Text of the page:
Correa, Ana D. & Aliaga, Francisco M. (2009). Improvement of the quality, management, and circulation of RELIEVE. RELIEVE, v. 15, n. 2. 0eng.htm

Costas, R. & Bordons, M. (2007). Algoritmos para solventar la falta de normalizacion de nombres de autor en los estudios bibliometricos. Investigacion bibliotecologica: archivonomia, bibliotecologia e informacion, 21(42), 13-32.

Delgado Lopez-Cozar, Emilio; Ruiz-Perez, Rafael; Jimenez-Contreras, Evaristo (2007). La Edicion de Revistas Cientificas: Directrices, Criterios y Modelos de Evaluacion. Madrid: Fundacion Espanola para la Ciencia y la Tecnologia (FECYT).

FECYT (2007). Propuesta para la normalizacion del nombre de autores e instituciones en las publicaciones cientificas. Consultado el 10 de Enero de 2011 en

Goldin, Claudia & Shim, Maria (2004). Making a Name: Surnames of College Women at Marriage and Beyond. Journal of Economic Perspectives, 18 (2), pp. 143-60.

Hernandez Pina, Fuensanta & Maquilon Sanchez, Javier J. (2010). Indicadores de calidad de las revistas cientificas y sistema de gestion editorial mediante OJS. Revista de investigacion Educativa, vol 28 (1), 13-29.

MLA (2008). MLA Style Manual and Guide to Scholarly Publishing. 3rd ed. New York: MLA

Qiu J. (2008). Scientific publishing: identity crisis. Nature, 451:766-767. doi:10.1038/451766a

Rodriguez-Yunta, L. (2010). Las revistas iberoamericanas en Web of Science y Scopus: visibilidad internacional e indicadores de calidad. En VII Seminario Hispano-Mexicano de Investigacion en Bibliotecologia y Documentacion, Ciudad de Mexico,7-9 de abril.

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Ruiz-Perez R, Lopez-Cozar ED, Jimenez-Contreras E. (2002). Spanish personal name variations in national and international biomedical databases: implications for information retrieval and bibliometric studies. J Med Library Assoc, 90:411-30.

Salmeron-Perez, Honorio; Gutierrez-Braojos, Calixto; Fernandez-Cano, Anto nio & Salmeron-Vilchez, Purificacion (2010). Aprendizaje autorregulado, creencias de autoeficacia y desempeno en la segunda infancia. RELIEVE, v. 16, n. 2. 4.htm

University of Chicago (2010). The Chicago Manual of Style (16th ed.). Chicago: Univ. of Chicago Press.

Aliaga, Francisco M. (Francisco.Ahaga@,

Correa, Ana D. (

Aliaga, Francisco M. ( Professor in the Department of Research Methods and Diagnostic in Education at the Universidad de Valencia (Spain), the address of which is Avda. Blasco Ibanez, 30. 46010-Valencia (Spain). His main areas of work are "Internet and Education", "Research methodology" and "Research evaluation". He was named Executive Editor of RELIEVE in September 2001 and was promoted to Director in June of 2009. Buscar otros articulos de este autor en Scholar Google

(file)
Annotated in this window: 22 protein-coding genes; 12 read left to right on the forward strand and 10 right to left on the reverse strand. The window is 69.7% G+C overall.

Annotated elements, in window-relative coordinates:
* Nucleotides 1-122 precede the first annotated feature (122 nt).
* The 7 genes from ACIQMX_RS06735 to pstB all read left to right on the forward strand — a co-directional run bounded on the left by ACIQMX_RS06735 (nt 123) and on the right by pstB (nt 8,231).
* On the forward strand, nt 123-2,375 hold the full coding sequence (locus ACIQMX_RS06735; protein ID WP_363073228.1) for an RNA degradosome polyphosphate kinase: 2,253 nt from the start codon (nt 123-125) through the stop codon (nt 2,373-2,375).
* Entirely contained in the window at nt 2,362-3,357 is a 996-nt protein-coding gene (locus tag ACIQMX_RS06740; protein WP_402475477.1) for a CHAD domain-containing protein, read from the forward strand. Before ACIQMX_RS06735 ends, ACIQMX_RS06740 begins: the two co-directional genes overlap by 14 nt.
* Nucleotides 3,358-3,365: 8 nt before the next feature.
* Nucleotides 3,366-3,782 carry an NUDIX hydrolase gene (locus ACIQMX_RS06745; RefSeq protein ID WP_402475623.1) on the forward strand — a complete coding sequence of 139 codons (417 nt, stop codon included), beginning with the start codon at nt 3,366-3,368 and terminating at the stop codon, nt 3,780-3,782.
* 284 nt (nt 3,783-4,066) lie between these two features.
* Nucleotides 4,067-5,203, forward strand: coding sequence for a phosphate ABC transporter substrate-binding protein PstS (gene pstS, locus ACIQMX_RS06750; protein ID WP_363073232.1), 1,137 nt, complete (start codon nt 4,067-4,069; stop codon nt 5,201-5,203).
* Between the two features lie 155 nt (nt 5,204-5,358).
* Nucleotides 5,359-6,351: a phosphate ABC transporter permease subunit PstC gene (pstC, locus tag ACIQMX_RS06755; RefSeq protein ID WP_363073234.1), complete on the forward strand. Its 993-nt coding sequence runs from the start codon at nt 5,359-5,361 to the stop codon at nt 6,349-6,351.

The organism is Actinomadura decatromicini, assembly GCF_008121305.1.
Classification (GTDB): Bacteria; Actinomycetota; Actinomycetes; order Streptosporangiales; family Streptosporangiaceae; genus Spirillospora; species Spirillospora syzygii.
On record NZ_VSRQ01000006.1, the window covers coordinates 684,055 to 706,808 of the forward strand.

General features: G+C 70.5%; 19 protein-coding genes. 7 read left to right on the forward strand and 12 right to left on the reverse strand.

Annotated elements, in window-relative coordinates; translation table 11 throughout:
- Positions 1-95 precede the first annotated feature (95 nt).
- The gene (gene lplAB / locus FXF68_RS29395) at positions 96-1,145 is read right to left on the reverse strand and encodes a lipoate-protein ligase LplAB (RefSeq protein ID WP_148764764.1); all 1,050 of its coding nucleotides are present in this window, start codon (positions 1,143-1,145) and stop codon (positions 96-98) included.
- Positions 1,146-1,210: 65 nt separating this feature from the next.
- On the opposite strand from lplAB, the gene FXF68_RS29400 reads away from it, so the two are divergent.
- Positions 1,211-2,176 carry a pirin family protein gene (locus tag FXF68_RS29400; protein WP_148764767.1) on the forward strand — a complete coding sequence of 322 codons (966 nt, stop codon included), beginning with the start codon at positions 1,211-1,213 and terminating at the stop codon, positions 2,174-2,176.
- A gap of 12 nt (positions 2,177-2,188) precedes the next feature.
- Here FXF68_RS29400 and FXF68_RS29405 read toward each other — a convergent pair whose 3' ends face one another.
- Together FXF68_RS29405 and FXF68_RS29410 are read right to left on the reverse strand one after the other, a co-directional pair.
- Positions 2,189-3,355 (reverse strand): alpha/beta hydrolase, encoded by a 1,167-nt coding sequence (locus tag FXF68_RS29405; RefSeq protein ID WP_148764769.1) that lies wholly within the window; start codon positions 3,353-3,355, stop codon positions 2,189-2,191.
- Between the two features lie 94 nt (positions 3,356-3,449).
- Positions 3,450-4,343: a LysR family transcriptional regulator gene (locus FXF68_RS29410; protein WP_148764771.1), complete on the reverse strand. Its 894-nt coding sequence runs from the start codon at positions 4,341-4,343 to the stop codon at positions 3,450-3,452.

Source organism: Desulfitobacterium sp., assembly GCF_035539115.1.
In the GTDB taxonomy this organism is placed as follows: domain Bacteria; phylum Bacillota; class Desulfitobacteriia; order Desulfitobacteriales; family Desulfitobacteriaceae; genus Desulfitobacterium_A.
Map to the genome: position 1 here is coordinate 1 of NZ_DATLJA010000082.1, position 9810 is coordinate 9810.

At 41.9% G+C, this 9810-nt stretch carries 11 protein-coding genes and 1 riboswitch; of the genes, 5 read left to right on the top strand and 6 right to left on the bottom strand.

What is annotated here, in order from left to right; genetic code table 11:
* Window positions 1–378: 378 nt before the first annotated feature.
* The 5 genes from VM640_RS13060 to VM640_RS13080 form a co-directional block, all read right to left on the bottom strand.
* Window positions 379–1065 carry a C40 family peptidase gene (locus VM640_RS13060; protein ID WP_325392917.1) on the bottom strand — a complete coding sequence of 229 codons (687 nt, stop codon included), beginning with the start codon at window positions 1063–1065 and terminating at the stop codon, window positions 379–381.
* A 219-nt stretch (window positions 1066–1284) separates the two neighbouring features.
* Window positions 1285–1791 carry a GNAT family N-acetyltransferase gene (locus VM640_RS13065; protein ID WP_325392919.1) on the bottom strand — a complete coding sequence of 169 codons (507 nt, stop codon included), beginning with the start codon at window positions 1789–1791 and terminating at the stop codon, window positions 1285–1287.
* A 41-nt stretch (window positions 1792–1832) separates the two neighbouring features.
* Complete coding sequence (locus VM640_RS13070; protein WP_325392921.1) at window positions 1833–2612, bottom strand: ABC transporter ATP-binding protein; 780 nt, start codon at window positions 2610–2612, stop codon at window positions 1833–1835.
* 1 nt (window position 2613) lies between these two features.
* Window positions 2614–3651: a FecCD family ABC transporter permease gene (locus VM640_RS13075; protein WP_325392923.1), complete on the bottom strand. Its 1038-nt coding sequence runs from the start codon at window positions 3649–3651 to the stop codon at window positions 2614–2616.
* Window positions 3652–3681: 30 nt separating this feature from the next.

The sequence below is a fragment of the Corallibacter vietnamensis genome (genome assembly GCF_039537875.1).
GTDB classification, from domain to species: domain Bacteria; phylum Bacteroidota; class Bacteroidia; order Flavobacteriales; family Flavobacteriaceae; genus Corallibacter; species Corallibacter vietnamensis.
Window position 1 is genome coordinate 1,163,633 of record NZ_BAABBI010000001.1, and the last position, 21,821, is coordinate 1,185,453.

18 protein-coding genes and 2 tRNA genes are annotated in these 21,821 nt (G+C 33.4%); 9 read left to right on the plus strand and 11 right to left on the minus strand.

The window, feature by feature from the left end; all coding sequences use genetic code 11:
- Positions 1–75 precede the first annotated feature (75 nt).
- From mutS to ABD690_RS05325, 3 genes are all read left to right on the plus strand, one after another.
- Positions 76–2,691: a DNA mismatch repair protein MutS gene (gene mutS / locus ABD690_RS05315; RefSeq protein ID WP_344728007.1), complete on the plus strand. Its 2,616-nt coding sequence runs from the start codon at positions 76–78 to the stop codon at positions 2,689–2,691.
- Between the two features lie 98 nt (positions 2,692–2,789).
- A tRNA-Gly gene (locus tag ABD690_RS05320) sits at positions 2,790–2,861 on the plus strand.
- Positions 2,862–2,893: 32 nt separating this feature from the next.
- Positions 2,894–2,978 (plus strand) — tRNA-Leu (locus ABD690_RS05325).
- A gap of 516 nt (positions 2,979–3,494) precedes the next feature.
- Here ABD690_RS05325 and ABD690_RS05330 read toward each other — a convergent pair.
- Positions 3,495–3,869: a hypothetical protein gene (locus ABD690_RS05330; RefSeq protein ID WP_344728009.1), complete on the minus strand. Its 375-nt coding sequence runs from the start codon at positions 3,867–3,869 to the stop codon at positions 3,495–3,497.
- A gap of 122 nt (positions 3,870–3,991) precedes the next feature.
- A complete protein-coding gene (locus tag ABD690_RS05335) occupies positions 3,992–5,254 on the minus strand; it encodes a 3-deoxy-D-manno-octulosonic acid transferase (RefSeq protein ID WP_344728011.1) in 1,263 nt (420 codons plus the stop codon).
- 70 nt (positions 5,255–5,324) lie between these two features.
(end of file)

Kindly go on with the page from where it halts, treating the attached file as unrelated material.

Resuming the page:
Correa, Ana D. ( Professor in the Department of Didactics and Educational Research at the Universidad de La Laguna (Spain). Campus Central, Modulo B. C/ Delgado Barreto, s/n. 38071, La Laguna (Tenerife, Spain). Her main area of work is "Research methods". She was named Executive Director of RELIEVE in June of 2009. Buscar otros articulos de esta autora en Scholar Google
Table 1--Authors' name versions in different databases

base Versions of name Versions of name

 Aliaga, Francisco Aliaga, F. Correa, Ana Delia
 Correa, Ana-Delia
ISOC Aliaga, Francisco M Correa, Ana D.
 Aliaga Abad, Francisco M. Correa Pinero, Ana Delia
 Aliaga Abad, Francisco

 FA Abad AD Correa
 FMA Abad AD Correa Pinero
 F Aliaga ADC Pinero
Scholar FM Aliaga ANADC PINERO
Google F Aliaga Abad Correa Pinero, Ana Delia
 FM Aliaga Abad AD Correa-Pinero
 C Pinero
 ADC Pineiro

Table 2--Applied Recommendations--Distinguished Last Name

Recommendation Full Name Suggested Name

2 Tomas Escudero Escorza Tomas Escudero
 Eduardo Backhoff Escudero Eduardo Backhoff

2a Francisco Miguel Aliaga Abad Francisco M. Aliaga
 Ana Delia Correa Pinero Ana D. Correa

2b Francisco Javier Javier Tejedor
 Tejedor Tejedor
 Maria Natividad Natividad Orellana
 Orellana Alonso

2c Ana Delia Correa Pinero Ana-Delia Correa
 Jose Antonio Tellez Munoz Jose-Antonio Tellez

Table 3--Applying the recommendations--Common Last Name

Recommendation Full Name Suggested Name

3 Gregorio Rodriguez Gomez Gregorio Rodriguez-Gomez
 Manuel Lopez Torrijo Manuel Lopez-Torrijo

3a Jesus Modesto Jesus M. Suarez-Rodriguez

3b Victor Benito Alvarez Rojo Victor Alvarez-Rojo
 Jesus Modesto Jesus Suarez-Rodriguez

3c Miguel Angel Gomez Ruiz, Miguel-Angel Gomez-Ruiz
 Rosario Leticia Rosario-Leticia
 Dominguez Guedea Dominguez-Guedea

Table 4--Applying the recommendations--Grammatical terms

Recommendation Full Name

4a Maria del Carmen Jimenez Fernandez
 Maria del Pilar Sepulveda--Ruiz

4b Rakel del Frago Arbizu
 Arturo de la Orden Hoz

Recommendation Suggested Name

4a Carmen Jimenez [o Jimenez--Fernandez]
 Maria--Pilar Sepulveda [o Sepulveda--Ruiz]

4b Rakel Frago o Rakel del--Frago
 Arturo de--la--Orden

Table 5--Applying the recommendations--Name Abbreviations

Recommendation Full Name

5 [M.sup.a] del Carmen Jimenez
 [M.sup.a] Angeles Rebollo Catalan

Recommendation Suggested Name

5 Maria-del-Carmen Jimenez [o Carmen Jimenez]
 Mari-Angeles Rebollo [o Angeles Rebollo]
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Author:Aliaga, Francisco M.; Correa, Ana D.
Publication:RELIEVE: Revista Electronica de Investigacion y Evaluacion Educativa
Date:Jan 1, 2011